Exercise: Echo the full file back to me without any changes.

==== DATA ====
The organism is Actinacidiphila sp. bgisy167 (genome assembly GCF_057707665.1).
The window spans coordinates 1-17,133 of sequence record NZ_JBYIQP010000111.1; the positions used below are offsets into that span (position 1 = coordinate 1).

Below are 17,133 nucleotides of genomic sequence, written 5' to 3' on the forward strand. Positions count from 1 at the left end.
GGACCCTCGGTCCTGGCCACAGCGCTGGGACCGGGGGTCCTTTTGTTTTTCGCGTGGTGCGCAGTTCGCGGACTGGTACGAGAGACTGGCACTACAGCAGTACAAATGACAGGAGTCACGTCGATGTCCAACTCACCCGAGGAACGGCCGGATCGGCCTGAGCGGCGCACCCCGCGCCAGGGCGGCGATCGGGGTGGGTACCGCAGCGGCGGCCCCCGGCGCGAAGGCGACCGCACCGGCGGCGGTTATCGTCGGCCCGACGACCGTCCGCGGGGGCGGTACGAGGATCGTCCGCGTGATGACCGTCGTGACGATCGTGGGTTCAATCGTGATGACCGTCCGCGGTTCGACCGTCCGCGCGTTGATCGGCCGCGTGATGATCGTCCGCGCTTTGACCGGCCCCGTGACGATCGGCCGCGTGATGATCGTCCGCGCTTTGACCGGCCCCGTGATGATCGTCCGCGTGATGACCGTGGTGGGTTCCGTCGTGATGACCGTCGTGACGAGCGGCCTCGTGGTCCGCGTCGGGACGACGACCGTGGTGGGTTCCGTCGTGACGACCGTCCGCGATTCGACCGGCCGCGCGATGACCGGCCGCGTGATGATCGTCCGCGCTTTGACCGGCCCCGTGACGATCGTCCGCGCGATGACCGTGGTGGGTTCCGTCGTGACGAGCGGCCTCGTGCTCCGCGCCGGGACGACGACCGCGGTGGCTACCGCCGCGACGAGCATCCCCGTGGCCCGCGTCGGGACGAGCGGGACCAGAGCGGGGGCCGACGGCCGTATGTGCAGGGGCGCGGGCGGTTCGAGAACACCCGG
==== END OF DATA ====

The organism is Actinacidiphila sp. bgisy167 (genome assembly GCF_057707665.1).
The window spans coordinates 1-17,133 of sequence record NZ_JBYIQP010000111.1; the positions used below are offsets into that span (position 1 = coordinate 1).

Below are 17,133 nucleotides of genomic sequence, written 5' to 3' on the forward strand. Positions count from 1 at the left end.
GGACCCTCGGTCCTGGCCACAGCGCTGGGACCGGGGGTCCTTTTGTTTTTCGCGTGGTGCGCAGTTCGCGGACTGGTACGAGAGACTGGCACTACAGCAGTACAAATGACAGGAGTCACGTCGATGTCCAACTCACCCGAGGAACGGCCGGATCGGCCTGAGCGGCGCACCCCGCGCCAGGGCGGCGATCGGGGTGGGTACCGCAGCGGCGGCCCCCGGCGCGAAGGCGACCGCACCGGCGGCGGTTATCGTCGGCCCGACGACCGTCCGCGGGGGCGGTACGAGGATCGTCCGCGTGATGACCGTCGTGACGATCGTGGGTTCAATCGTGATGACCGTCCGCGGTTCGACCGTCCGCGCGTTGATCGGCCGCGTGATGATCGTCCGCGCTTTGACCGGCCCCGTGACGATCGGCCGCGTGATGATCGTCCGCGCTTTGACCGGCCCCGTGATGATCGTCCGCGTGATGACCGTGGTGGGTTCCGTCGTGATGACCGTCGTGACGAGCGGCCTCGTGGTCCGCGTCGGGACGACGACCGTGGTGGGTTCCGTCGTGACGACCGTCCGCGATTCGACCGGCCGCGCGATGACCGGCCGCGTGATGATCGTCCGCGCTTTGACCGGCCCCGTGACGATCGTCCGCGCGATGACCGTGGTGGGTTCCGTCGTGACGAGCGGCCTCGTGCTCCGCGCCGGGACGACGACCGCGGTGGCTACCGCCGCGACGAGCATCCCCGTGGCCCGCGTCGGGACGAGCGGGACCAGAGCGGGGGCCGACGGCCGTATGTGCAGGGGCGCGGGCGGTTCGAGAACACCCGG